Monday, September 17, 2012

Forgotten Bookmarks by Michael Popek

Because I enjoyed looking through the book PostSecret: Extraordinary Confessions from Ordinary Lives by Frank Warren, I thought I might enjoy Forgotten Bookmarks by Michael Popek.

Well, yes and no.  I thought some of the items left in old books were interesting.  There were a couple of letters written during the Civil War and a few things that were older than that.  I learned a little history from people who were there at the time.

I kept trying to relate the item with the title of the book in which it was found.  That didn't work.  Just like I do, those people simply took something flat and put it in whatever book they were reading.  Or they put a precious keepsake in their favorite book. 

If you like checking out the odds and ends of life, this is a book you should pick up.  If you want action and a plot, go for something else.

Kathi Linz

Tuesday, September 11, 2012

My Journey to Heaven: What I Saw and How It Changed My Life by Marvin J. Besteman

In the book My Journey to Heaven: What I Saw and How It Changed My Life, Marvin J. Besteman tells about the time he had pancreatic surgery.  He was in horrible pain since the surgeons moved all of his innards around to get to the tumor on his pancreas. 

During the night after surgery, he went to heaven for a short period of time.  He describes what he saw while at the gate of heaven and some of the people who he spoke to or who were in view of the gate. 

He wasn't able to speak to anyone inside nor was he allowed to step foot inside.  He admits to being angry that he had to come back to earth.

I've read a few books written by people who returned from death.  This book has more description and does not have the tunnel of light.  Instead, Marv is escorted to the gate by two angels.

The author is presently back in heaven.  He died a couple of weeks after finishing his part of the work on the manuscript.  He claimed that he was sent back to earth to tell people what he saw.

I enjoyed reading this book more than some of the others on the same topic.

Kathi Linz

Saturday, September 8, 2012

8 MInutes to Digital Winter by Mark Hitchcock and Alton Gansky

What would happen if a worm got into the computer systems and shut everything down.  No refrigeration, no electricity, no cars that have computer chips...  What would the government be able to do?  What would be the priorities if such a thing happened?

There are a number of players in this gripping book, but the main focus is on Colonel Jeremy Matisse, military expert on all things computer, and his wife, surgeon Roni Matisse.  When the world collapses around them, they each feel that their duties take presidence over any personal wishes they might have.  Jeremy follows President Barlow into a safe place similar to NORAD and struggles to find the antidote to the computer problems.  Roni stays at her post in the hospital - not just for a couple of extra shifts - but for months, as she tries to save people's lives with medicine gone back to WW I or before.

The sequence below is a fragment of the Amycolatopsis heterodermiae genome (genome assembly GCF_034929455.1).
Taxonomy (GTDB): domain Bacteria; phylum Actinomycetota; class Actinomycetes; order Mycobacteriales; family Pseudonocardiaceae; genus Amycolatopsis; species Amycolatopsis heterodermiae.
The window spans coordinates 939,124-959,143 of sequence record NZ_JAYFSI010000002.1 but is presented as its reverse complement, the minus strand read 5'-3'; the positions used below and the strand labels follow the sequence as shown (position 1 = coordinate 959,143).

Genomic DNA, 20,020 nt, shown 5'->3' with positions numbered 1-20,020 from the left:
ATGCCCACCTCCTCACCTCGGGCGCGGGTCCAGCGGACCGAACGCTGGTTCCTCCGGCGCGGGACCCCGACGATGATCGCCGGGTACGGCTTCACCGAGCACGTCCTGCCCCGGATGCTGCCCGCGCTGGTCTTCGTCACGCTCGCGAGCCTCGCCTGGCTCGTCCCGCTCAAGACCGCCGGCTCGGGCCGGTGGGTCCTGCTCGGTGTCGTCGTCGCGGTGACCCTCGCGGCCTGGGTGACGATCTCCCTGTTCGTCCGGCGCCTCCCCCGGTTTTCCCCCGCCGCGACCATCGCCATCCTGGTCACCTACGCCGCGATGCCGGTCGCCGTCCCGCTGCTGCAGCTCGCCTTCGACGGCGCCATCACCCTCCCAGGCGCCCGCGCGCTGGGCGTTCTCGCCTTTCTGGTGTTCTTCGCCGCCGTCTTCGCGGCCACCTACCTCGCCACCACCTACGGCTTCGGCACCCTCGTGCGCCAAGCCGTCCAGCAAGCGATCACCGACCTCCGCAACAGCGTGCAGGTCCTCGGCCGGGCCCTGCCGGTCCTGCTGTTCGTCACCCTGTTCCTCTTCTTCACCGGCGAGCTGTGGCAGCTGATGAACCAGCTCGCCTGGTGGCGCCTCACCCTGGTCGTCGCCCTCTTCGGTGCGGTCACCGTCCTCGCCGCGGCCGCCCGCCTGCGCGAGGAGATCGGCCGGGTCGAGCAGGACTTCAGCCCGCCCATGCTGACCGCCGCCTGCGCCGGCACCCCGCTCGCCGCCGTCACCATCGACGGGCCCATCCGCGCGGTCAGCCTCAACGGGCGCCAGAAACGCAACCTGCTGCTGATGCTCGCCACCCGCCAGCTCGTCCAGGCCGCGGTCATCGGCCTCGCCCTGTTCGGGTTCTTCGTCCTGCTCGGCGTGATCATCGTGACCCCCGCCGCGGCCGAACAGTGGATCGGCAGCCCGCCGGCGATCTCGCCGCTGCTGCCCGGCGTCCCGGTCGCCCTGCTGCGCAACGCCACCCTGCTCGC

President Barlow tries to make executive decisions for the good of the whole country with few advisors and extremely limited information and resources.

Demonic spirits are at work in this book published by Harvest House.  They set up the story but don't overshadow it.

I'm betting this is the first book in a series based on the way the final chapter plays out.

Kathi Linz

Thursday, September 6, 2012

The Wild Girl: The Notebooks of Ned Giles, 1932 by Jim Fergus

The Wild Girl is a good book that will speak to your inner adventurer.  It is a very well written story in third and first person views (of at least 3 different people).  I loved the fact that it switched back and forth between characters.  I think it kept it fresh. 

Parts of the book were about this "wild" Apache girl (recently turned "woman") who was captured by a crazy mountain man.  Other parts of the book were based on a teenaged orphan boy turned photographer who sets out West to avoid his troubles.  He joins the 1932 Great Apache Expedition on a search for the young son of a wealthy Mexican land owner who was stolen by the wild Apaches a couple years earlier. 

The two stories merge when the Expedition encounters the wild girl in a Mexican jail cell and decide to take her along to trade for the boy.  The story continues to switch perspectives from there. 

If you like stories, based on actual events, with drama, peril, and adventure (with a bit of romance) then, give this one a try.  I give it a 9.5 out of 10.

P.S.  If you get the first edition published by Hyperion that has a red cover with a necklace on it--It has a Q&A with the author in the back that's pretty good. :)

Joanna Jackson

Wednesday, September 5, 2012

Jasmine Nights: A Novel by Julia Gregson

If you like works of fiction dealing in adventure, conflict (both physical and emotional), humor, romance, suspense, and travel; this book is for you.

The main characters: Saba Tarcan (a half Turkish - half British 23 year old who has hefty dreams of becoming a professional singer) and Dom Benson (a half French - half British 23 year old Pilot Officer who learned to fly at Cambridge). 

The setting: Wales, London, Africa, and mostly the Middle East. 

This is a fictional novel based on true accounts of female entertainers used as spies during WWII.  It has just about everything you would want out of a book.  I like that the author was very detailed.  The only thing that I had a problem with was when she used British slang for a lot of things.  I kind of got lost during those parts.  Other than that... awesome read.  I give it a 9 out of 10.

Joanna Jackson